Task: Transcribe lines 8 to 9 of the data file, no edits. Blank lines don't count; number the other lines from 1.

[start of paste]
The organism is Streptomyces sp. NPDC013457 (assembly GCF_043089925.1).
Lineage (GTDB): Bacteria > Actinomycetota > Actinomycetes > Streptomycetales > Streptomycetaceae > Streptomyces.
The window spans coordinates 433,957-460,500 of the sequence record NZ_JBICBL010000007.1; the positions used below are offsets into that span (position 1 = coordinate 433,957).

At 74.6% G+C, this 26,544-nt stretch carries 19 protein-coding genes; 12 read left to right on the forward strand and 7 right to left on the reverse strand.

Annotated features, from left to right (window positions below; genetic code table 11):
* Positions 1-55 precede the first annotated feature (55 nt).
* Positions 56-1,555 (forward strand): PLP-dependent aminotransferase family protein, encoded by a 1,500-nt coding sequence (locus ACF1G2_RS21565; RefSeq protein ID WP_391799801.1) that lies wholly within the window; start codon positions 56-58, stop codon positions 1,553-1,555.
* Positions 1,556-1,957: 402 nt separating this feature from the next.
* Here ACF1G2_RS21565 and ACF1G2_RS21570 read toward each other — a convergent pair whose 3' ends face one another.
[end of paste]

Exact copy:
* Positions 1,556-1,957: 402 nt separating this feature from the next.
* Here ACF1G2_RS21565 and ACF1G2_RS21570 read toward each other — a convergent pair whose 3' ends face one another.